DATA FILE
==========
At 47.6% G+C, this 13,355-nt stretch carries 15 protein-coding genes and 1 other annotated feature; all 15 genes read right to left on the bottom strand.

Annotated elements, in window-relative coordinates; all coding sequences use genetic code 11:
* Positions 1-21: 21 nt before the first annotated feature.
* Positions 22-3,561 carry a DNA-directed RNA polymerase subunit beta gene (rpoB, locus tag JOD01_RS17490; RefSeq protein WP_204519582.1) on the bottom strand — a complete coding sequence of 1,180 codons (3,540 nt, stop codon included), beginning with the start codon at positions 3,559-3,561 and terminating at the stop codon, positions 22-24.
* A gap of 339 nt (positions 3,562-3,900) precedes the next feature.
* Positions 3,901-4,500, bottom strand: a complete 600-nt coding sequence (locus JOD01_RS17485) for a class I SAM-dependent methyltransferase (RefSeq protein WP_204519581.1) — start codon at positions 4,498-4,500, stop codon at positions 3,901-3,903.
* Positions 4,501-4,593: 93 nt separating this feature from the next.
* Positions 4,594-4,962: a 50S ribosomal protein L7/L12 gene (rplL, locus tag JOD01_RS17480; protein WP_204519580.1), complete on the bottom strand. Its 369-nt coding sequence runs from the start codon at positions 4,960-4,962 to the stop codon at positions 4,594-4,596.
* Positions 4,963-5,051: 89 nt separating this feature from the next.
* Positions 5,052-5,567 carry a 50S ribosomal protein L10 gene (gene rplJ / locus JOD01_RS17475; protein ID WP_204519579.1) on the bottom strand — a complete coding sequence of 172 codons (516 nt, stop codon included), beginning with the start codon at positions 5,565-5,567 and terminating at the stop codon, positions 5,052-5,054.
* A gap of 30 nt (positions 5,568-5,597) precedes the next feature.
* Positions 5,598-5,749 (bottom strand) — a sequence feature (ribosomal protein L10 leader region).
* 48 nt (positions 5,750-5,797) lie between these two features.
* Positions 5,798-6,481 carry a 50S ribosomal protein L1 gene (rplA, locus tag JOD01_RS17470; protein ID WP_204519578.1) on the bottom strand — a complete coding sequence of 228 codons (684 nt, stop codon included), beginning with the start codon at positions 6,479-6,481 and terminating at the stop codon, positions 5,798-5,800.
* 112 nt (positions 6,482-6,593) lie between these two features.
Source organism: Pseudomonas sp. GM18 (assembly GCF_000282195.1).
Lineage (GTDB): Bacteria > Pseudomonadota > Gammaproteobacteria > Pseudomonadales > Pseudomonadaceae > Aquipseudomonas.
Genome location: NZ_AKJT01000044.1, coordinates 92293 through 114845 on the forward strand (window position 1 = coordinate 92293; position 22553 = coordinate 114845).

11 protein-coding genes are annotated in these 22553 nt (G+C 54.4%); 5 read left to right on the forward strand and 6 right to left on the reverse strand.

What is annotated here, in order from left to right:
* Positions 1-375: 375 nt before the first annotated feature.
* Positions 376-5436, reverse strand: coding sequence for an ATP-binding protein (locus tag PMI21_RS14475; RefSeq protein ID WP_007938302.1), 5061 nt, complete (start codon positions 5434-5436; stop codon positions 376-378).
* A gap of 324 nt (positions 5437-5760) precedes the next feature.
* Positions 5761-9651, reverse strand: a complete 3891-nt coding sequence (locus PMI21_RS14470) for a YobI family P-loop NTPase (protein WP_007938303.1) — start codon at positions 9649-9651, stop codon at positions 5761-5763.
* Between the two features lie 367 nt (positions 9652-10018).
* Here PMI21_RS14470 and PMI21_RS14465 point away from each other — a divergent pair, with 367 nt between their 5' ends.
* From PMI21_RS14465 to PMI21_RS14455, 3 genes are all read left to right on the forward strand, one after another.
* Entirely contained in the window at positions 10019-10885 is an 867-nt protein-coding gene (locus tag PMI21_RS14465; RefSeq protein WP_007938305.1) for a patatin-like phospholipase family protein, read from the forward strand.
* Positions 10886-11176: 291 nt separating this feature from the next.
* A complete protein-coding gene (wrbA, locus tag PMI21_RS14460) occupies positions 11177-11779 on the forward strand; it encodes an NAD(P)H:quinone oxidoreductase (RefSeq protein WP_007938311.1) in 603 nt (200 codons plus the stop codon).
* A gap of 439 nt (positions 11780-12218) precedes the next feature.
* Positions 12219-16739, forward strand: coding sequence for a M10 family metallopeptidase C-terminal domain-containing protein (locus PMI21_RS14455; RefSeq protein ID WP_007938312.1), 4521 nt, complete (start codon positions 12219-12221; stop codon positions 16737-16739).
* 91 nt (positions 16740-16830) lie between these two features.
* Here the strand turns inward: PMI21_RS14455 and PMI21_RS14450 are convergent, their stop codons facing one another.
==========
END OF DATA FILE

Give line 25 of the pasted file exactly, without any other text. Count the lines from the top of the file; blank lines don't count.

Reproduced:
* Between the two features lie 367 nt (positions 9652-10018).